Crono is a silent protagonist. He uses a katana as a weapon and learns to use "Lightning" magic ("Sky" in the
original Japanese version). In the initial design sketches, Crono was a "bad kid" wearing goggles and a cape.[2]
Concerning his death in the game, Kato noted that his policy has always been "to try and create games that run
counter to users' expectations, surprise them".[5]

Marle
Marle, is the princess of Guardia, spelled Marl (マール Māru) in Japanese materials. Her real name is Princess
Nadia (Marledia in the original Japanese version), and she is often at odds with her father, the king. Bored of royal
life in the castle, she slips out to the Millennial Fair in Truce. Here, she meets Crono and tries out Lucca's teleporter,
which reacts with her pendant and creates a time warp, sending her to the Middle Ages and kicking off the events of
the game. Her family line is victim of unsuccessful plots to overtake the kingdom, once in the Middle Ages and once
in the Present time, by the shapeshifting monster Yakra (ヤクラ Yakura) and his descendant Yakra XIII. The
PlayStation and Nintendo DS versions of Chrono Trigger includes an FMV scene at the end that shows Crono and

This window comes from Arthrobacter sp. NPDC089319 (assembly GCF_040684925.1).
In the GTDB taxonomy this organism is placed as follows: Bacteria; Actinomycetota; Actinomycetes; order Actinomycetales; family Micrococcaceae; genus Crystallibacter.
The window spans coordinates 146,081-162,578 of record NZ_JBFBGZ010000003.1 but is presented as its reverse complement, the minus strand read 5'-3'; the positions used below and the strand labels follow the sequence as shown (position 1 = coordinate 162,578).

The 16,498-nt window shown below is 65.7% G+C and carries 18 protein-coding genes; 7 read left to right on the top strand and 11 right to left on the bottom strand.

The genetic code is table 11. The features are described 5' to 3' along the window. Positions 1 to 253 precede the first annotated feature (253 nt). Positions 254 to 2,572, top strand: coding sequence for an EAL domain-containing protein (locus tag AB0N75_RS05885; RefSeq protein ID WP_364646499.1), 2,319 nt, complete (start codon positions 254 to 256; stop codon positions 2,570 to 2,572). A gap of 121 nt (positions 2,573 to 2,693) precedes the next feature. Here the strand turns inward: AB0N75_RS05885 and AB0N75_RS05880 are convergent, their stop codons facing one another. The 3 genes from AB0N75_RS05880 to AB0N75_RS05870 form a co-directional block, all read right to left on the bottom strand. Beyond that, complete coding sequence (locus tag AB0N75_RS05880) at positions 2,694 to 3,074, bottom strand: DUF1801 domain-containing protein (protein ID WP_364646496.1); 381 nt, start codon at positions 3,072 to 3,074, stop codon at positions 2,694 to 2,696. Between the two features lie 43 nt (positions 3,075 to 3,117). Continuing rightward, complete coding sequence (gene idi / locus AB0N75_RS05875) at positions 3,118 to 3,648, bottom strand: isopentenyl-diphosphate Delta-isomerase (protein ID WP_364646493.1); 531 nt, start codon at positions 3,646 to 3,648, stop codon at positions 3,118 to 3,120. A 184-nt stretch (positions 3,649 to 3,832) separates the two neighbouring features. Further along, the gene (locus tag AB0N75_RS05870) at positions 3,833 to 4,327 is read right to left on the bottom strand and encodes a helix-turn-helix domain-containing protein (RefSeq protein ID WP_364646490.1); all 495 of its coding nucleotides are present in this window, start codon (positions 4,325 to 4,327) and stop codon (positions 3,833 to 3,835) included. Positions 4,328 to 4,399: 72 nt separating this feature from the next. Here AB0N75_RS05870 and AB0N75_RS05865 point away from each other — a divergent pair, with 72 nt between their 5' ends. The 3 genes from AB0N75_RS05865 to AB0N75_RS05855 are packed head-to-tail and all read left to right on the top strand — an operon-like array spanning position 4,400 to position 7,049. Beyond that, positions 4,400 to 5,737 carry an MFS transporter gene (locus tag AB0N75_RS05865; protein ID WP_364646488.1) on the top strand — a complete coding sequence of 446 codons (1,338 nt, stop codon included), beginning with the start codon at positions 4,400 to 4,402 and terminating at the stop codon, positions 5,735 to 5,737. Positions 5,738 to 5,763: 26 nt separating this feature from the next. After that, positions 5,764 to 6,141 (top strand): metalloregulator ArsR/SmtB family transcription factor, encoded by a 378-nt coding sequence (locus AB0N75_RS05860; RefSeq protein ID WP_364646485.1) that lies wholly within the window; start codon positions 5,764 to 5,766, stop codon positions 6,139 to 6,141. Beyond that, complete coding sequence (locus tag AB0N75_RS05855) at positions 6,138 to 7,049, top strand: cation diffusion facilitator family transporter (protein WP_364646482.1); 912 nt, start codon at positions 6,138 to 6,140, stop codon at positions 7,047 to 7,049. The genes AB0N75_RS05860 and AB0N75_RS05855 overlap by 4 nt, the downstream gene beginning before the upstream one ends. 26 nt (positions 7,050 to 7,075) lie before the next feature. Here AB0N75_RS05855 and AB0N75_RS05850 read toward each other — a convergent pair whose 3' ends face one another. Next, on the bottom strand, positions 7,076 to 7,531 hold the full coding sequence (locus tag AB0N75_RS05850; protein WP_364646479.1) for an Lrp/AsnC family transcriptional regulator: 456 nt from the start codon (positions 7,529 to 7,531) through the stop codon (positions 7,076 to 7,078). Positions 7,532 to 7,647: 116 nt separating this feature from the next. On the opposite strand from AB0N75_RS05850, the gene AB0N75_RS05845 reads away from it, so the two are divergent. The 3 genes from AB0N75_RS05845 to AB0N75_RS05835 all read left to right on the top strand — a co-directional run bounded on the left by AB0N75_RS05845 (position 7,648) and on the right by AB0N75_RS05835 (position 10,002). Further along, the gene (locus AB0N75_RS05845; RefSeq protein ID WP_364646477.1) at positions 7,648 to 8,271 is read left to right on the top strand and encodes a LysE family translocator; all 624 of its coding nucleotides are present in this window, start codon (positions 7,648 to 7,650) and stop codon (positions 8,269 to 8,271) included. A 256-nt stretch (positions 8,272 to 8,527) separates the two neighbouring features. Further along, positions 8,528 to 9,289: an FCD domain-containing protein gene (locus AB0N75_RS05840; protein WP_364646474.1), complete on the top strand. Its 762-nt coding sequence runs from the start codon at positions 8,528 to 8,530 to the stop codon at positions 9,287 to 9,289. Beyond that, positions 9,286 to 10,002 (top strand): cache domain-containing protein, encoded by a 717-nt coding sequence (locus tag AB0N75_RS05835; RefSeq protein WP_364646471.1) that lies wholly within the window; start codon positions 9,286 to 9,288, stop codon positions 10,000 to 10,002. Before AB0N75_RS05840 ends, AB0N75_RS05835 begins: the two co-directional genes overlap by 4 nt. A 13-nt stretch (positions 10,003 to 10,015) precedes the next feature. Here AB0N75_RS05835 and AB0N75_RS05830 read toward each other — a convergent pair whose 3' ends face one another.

Marle getting married. While a second FMV depicts the fall of Guardia Kingdom in the year AD 1005, it is unknown
what happened to Marle during this event.
Marle uses a crossbow as her weapon; when she gains the ability to use magic, she learns to use "Ice" elemental and
healing spells. In the initial character sketches, she was the daughter of a fairy king and had shorter hair.[2]

Lucca
Lucca (ルッカ Rukka) is Crono's childhood friend. Using her intelligence and creativity, Lucca invented many
devices, such as a battle-training robot named Gato ("Gonzales" in the Japanese version) and a short-range teleporter.
This device caused Marle to go back in time, leading inevitably to the start of the game. Lucca is directly responsible
for the playability of another character in the game - Robo, whom she finds and repairs in the future. In the ending
FMV scene of the PlayStation and Nintendo DS versions, it is seen that Lucca eventually created a mini-robot
modeled after Robo. In the same scene, Lucca finds an infant with a pendant, and takes her in. That child is a
character in the sequels of Chrono Trigger.
Lucca battles with a gun and hammer, and when spells become available she learns to cast "Fire" magic. In the initial
character sketches, Lucca had a "wilder personality" and wore seemingly-opaque glasses and a bow tie.[2]
List of characters in ''Chrono Trigger'' 9

Frog
Frog is an anthropomorphic frog knight from the Middle Ages era. He is called Kaeru (カエル, literally "Frog") in
Japanese materials. He was born as a human, named Glenn and a friend of the knight Cyrus. After witnessing Cyrus'